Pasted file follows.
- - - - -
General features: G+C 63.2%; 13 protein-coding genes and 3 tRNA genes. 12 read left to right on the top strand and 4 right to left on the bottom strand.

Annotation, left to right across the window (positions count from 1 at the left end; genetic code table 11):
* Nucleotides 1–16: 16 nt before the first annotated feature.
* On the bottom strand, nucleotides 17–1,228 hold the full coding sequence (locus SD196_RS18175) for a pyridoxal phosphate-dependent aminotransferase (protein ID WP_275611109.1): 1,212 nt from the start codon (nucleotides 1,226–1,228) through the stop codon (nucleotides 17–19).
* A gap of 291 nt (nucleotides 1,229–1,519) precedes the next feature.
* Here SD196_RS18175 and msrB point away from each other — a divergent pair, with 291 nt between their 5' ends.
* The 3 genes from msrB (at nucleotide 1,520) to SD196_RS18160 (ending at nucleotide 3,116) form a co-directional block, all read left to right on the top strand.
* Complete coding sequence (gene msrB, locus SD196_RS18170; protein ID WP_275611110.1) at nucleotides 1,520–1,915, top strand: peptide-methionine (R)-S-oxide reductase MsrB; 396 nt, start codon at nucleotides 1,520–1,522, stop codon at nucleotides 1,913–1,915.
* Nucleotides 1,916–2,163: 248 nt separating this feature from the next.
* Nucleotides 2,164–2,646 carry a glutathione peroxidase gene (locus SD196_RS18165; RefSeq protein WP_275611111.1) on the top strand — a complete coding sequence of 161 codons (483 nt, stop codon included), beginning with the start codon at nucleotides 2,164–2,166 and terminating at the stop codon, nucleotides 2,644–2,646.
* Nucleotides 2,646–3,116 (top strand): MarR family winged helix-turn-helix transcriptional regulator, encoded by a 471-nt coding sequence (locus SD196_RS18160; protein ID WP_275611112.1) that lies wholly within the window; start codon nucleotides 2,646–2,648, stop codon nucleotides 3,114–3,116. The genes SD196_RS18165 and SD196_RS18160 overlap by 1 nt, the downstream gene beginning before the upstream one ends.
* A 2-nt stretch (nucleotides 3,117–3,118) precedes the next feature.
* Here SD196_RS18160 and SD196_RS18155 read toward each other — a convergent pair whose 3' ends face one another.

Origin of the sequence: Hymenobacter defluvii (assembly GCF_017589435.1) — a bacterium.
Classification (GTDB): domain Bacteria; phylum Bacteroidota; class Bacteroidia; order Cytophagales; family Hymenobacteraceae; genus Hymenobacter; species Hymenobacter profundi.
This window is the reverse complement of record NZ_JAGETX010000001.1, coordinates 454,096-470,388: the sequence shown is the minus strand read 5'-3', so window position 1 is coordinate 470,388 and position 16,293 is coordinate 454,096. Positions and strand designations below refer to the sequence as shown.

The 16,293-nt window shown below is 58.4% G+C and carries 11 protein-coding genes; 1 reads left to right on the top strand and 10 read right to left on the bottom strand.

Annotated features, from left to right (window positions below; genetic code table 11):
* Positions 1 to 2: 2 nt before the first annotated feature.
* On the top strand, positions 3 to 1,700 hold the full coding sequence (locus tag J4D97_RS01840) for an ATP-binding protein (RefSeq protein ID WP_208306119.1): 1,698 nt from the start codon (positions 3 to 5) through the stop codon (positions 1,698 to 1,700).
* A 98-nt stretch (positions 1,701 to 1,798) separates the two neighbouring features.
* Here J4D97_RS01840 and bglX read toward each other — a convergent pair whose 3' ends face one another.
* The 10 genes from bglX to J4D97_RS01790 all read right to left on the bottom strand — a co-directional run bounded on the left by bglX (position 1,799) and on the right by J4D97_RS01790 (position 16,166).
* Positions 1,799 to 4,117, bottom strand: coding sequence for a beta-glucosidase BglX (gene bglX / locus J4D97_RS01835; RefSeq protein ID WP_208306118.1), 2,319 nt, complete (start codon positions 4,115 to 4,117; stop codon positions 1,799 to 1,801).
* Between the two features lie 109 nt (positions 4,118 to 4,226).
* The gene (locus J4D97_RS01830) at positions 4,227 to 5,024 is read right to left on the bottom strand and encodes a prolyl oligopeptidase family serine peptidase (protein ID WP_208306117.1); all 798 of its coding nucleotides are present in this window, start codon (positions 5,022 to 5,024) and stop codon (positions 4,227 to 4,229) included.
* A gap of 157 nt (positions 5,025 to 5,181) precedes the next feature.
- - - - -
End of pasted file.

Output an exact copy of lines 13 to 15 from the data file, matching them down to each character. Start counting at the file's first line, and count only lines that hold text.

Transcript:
* Here SD196_RS18160 and SD196_RS18155 read toward each other — a convergent pair whose 3' ends face one another.

Origin of the sequence: Hymenobacter defluvii (assembly GCF_017589435.1) — a bacterium.
Classification (GTDB): domain Bacteria; phylum Bacteroidota; class Bacteroidia; order Cytophagales; family Hymenobacteraceae; genus Hymenobacter; species Hymenobacter profundi.